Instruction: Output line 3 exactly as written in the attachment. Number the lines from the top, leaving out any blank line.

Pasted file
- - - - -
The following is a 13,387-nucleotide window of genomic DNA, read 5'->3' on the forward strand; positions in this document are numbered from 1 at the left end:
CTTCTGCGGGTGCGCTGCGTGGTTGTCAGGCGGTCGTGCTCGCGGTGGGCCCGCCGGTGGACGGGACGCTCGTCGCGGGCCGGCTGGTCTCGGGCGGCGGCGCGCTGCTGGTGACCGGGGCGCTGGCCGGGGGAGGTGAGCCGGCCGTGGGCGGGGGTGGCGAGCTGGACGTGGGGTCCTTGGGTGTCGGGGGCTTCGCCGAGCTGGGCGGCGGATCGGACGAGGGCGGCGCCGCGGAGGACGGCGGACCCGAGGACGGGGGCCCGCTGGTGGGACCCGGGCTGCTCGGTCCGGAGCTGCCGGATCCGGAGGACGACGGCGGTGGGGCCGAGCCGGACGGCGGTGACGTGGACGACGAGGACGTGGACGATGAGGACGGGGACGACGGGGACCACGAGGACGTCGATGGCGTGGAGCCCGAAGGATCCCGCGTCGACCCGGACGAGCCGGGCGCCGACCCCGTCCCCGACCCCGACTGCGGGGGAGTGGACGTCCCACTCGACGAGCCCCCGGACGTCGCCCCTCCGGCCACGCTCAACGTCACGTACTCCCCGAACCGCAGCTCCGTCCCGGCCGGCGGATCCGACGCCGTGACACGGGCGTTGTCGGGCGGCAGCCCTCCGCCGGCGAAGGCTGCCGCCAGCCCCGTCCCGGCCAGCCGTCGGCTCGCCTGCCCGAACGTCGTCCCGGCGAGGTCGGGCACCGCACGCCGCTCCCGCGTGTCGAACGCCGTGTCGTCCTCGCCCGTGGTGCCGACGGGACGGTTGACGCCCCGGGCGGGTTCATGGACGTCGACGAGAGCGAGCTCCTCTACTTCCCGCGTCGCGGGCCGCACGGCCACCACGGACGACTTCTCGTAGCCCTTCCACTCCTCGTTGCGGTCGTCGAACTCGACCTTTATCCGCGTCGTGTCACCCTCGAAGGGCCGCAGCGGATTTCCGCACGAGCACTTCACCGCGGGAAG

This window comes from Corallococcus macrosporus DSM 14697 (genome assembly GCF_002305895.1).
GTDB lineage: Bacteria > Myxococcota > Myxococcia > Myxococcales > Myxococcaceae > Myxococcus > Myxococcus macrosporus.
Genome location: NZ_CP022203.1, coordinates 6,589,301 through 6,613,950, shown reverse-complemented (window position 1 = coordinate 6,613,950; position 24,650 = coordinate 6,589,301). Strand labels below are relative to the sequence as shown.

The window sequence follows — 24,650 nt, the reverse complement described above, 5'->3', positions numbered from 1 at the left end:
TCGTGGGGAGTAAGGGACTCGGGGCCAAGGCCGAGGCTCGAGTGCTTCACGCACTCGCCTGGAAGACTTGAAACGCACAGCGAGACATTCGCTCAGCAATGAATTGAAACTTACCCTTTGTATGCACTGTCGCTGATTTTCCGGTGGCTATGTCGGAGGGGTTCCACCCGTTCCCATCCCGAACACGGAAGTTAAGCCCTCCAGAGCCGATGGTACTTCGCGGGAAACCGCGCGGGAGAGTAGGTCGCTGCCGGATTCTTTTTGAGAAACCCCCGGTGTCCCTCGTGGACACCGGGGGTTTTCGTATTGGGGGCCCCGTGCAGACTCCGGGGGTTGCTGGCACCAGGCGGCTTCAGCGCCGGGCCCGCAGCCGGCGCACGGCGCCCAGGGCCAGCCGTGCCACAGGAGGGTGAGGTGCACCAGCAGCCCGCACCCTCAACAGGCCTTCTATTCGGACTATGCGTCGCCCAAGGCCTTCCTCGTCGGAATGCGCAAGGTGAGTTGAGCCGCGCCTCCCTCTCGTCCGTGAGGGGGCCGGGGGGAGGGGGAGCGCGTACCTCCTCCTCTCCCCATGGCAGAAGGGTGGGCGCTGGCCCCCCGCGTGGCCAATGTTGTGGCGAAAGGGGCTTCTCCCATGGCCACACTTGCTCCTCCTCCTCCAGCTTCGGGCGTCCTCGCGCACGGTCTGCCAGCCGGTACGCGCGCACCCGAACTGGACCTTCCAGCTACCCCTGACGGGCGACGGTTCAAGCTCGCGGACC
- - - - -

This window comes from Corallococcus macrosporus DSM 14697 (genome assembly GCF_002305895.1).